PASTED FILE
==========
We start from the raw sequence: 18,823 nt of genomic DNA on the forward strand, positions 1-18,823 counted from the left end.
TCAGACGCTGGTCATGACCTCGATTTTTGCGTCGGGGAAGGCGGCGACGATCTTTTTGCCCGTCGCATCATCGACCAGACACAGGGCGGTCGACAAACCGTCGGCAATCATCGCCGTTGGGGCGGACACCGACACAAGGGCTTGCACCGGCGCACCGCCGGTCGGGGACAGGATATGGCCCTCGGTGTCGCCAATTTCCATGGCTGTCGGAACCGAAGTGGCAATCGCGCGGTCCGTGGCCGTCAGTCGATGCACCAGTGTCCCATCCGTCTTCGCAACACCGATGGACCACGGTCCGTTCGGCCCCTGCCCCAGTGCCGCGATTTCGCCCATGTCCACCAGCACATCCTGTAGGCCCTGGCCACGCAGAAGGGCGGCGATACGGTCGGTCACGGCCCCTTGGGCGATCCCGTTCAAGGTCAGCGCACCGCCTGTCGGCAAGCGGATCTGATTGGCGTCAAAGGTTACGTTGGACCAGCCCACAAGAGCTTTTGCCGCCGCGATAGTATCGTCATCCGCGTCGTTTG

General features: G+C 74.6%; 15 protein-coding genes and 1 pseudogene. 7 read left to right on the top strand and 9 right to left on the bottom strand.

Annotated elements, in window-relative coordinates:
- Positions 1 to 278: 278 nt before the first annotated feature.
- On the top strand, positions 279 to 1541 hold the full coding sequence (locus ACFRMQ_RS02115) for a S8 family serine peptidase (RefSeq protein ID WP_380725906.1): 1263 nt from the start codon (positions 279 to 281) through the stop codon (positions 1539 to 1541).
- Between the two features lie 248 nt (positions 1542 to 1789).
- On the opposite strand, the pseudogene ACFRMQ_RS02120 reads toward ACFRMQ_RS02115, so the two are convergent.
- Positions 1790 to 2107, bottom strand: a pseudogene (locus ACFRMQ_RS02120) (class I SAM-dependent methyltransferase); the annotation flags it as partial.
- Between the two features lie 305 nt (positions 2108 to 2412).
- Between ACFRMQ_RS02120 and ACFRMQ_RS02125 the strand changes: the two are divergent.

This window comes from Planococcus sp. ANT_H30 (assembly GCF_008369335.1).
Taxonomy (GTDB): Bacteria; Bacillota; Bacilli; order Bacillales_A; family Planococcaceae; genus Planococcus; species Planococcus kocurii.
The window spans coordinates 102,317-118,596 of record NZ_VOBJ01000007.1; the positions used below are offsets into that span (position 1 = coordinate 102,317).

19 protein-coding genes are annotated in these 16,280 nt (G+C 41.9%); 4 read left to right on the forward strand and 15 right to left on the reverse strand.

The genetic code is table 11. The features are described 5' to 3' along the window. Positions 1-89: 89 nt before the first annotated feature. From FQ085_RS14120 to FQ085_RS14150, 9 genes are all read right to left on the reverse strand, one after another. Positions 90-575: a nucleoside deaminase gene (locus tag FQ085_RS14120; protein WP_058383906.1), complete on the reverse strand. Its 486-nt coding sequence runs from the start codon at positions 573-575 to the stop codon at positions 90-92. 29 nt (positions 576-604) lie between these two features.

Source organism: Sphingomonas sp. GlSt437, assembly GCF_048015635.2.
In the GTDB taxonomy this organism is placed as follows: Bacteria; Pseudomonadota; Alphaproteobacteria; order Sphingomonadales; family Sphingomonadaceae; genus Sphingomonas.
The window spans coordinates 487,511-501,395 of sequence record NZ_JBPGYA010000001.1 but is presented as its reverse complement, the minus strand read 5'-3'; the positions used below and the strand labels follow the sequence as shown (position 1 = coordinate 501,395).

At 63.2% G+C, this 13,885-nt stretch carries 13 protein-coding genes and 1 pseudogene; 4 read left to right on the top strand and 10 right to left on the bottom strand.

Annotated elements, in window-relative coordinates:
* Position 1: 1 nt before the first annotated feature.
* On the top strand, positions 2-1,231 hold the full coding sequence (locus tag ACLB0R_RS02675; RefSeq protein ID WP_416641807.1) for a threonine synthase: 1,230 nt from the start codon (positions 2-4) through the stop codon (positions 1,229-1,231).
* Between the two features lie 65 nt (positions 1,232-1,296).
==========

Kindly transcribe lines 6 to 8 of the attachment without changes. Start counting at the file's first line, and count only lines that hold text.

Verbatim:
- On the top strand, positions 279 to 1541 hold the full coding sequence (locus ACFRMQ_RS02115) for a S8 family serine peptidase (RefSeq protein ID WP_380725906.1): 1263 nt from the start codon (positions 279 to 281) through the stop codon (positions 1539 to 1541).
- Between the two features lie 248 nt (positions 1542 to 1789).
- On the opposite strand, the pseudogene ACFRMQ_RS02120 reads toward ACFRMQ_RS02115, so the two are convergent.